Of course, a lender with a great, low rate will go a long way to cover for a really difficult application process but given the time limitations most doctors have, you probably want to at least know upfront that it’s going to be a tough process. Use the initial rate check as an overall determination of how easy the entire process will be.

Splash has invested heavily to improve the overall customer experience and has made a lot of progress over the last two years. In 2019, we were named one of the Top Student Loan Refinancing Companies for Customer Service by NerdWallet. But honestly, when residents completed the first iteration of our application, we marveled that they got through so quickly or even at all (it lacked automation and the design resembled something from 1995 – not to be too brutal on ourselves)! Now our application is clean, intuitive, and automated in many parts – but many lenders haven’t made those investments. Keeping tabs on whether or not you’re happy with your experience may help save you from a lender who’s stuck in the stone age.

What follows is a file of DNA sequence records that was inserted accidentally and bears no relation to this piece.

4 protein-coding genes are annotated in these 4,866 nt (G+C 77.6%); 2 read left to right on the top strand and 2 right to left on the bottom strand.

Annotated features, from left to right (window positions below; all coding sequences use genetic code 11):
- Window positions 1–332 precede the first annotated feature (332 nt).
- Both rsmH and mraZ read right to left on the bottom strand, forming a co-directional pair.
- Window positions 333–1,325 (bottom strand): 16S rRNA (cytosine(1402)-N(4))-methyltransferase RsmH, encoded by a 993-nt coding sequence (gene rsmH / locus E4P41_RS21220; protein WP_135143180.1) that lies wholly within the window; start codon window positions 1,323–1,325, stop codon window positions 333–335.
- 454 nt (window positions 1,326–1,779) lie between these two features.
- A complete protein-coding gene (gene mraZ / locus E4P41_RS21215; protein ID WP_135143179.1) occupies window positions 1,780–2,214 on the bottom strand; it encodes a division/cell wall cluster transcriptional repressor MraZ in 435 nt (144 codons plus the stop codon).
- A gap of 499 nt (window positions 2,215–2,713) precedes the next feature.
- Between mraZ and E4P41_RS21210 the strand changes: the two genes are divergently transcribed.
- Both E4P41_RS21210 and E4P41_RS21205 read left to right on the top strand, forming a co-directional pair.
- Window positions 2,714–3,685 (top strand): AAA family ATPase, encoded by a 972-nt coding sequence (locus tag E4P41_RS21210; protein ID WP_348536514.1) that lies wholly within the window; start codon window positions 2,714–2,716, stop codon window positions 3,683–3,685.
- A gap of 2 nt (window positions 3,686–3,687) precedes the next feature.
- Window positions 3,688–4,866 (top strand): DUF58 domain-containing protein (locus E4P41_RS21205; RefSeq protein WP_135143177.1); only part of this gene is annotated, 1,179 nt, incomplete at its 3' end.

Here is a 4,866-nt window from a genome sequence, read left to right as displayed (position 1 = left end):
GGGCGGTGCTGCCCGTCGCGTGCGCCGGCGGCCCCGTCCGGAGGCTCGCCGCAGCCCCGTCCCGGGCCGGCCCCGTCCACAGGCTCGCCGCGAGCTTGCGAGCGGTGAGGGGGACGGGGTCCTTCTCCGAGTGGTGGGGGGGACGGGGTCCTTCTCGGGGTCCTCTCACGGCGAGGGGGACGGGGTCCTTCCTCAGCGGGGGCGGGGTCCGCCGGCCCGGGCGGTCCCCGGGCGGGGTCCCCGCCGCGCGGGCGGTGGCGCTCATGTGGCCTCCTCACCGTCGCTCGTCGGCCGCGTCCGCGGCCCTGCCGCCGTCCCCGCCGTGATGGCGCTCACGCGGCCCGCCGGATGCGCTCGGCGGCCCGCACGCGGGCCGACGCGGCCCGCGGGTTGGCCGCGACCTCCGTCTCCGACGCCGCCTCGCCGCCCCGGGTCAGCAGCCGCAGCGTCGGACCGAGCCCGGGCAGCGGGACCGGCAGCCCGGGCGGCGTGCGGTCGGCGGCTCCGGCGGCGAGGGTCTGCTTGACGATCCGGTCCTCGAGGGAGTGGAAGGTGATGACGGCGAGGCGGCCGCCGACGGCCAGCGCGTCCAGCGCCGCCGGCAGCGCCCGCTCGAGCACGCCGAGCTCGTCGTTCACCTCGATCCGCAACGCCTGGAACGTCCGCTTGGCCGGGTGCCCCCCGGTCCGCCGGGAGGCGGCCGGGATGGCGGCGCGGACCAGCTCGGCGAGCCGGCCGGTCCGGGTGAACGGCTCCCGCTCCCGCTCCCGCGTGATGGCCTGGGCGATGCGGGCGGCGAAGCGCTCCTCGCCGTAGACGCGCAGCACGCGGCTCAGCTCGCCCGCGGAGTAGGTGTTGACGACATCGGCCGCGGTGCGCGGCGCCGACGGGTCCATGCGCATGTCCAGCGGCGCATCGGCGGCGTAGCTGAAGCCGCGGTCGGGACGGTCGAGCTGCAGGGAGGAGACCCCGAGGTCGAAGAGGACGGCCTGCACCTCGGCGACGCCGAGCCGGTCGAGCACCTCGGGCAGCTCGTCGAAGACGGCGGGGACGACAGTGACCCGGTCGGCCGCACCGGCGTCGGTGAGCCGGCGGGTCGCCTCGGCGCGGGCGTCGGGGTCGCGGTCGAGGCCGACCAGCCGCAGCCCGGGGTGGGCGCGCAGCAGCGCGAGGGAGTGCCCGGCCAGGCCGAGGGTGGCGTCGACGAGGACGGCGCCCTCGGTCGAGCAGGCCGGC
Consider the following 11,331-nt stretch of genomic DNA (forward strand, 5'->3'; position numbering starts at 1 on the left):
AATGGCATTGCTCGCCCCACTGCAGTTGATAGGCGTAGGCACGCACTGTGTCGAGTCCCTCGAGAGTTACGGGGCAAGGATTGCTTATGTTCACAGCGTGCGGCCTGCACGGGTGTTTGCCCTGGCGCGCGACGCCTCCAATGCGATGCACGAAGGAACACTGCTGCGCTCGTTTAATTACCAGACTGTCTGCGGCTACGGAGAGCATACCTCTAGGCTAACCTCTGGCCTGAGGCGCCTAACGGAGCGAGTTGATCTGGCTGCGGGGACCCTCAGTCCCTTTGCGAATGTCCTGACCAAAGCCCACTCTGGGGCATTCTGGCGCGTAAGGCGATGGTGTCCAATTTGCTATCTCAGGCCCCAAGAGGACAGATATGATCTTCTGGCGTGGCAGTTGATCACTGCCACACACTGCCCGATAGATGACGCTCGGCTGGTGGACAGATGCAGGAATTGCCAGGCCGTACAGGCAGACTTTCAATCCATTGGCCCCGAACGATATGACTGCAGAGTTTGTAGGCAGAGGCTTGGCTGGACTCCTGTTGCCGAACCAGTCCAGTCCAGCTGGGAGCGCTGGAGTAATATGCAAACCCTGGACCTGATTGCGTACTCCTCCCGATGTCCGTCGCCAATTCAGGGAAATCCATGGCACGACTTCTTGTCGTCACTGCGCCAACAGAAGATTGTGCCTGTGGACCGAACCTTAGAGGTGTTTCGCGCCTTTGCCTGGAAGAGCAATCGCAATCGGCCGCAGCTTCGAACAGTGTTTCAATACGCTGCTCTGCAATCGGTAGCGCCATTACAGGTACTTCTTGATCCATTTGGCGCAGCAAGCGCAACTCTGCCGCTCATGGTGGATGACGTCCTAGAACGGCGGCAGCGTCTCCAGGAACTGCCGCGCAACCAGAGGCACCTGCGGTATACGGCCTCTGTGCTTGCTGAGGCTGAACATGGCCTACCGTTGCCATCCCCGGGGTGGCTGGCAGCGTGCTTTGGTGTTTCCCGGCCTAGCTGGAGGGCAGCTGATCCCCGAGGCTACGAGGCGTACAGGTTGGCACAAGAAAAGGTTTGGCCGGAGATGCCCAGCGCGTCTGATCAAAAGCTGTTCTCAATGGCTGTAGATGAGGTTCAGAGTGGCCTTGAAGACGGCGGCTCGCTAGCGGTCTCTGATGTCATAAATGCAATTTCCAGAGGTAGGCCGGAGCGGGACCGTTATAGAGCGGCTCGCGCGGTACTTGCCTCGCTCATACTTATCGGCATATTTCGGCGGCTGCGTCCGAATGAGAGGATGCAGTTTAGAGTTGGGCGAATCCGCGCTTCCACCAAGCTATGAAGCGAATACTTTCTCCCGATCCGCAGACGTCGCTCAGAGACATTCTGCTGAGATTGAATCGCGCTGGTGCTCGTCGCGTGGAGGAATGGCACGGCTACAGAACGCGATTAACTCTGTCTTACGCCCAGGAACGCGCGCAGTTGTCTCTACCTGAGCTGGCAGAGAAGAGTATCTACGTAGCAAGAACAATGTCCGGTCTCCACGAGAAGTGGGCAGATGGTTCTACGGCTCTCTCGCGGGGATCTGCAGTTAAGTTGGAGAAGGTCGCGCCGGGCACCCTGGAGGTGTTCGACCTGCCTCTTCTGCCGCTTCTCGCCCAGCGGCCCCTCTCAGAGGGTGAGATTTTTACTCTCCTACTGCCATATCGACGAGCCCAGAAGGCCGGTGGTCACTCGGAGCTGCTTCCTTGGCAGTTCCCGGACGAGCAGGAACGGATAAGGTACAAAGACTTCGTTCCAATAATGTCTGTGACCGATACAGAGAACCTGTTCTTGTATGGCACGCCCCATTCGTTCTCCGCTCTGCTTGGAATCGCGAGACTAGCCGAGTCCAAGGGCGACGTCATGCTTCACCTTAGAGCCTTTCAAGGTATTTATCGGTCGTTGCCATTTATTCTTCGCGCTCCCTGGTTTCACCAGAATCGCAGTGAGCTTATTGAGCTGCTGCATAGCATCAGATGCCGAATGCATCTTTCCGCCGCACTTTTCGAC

#6 Bonus

From referral to limited-time offers, many student loan refinancing lenders provide the opportunity to cash in on bonus promotions. In fact, White Coat Investor negotiates fantastic offers for doctors! Take note of the offers available to you and if they’re paid out in cash, like the bonuses Splash offers. While you should report all bonuses as income to the IRS, realize that offers over $599 require the lender to issue you a 1099 form.

It’s fun to get excited about a bonus but be careful to stay focused on what really matters – paying less in the long run on your student loans! Choosing a company with a high refinancing rate for its $300 bonus probably isn’t worth it. Going with the company with the lower rate will likely save you more.

 

#7 Lost Government Benefits — PSLF (yes, the title says 6 but we want to discuss an important topic)

This isn’t really something to look out for, but it’s a big topic that people are concerned about. The government benefits that really matter for doctors are Public Service Loan Forgiveness (PSLF), Income-Based Repayment, and forgiveness in the event of total and permanent disability. When you refinance student loans, you lose ALL of these benefits, but you may also gain new ones. Normally, lenders have some forbearance policy if you were to lose your job. Some offer forgiveness for death and disability. None offer PSLF.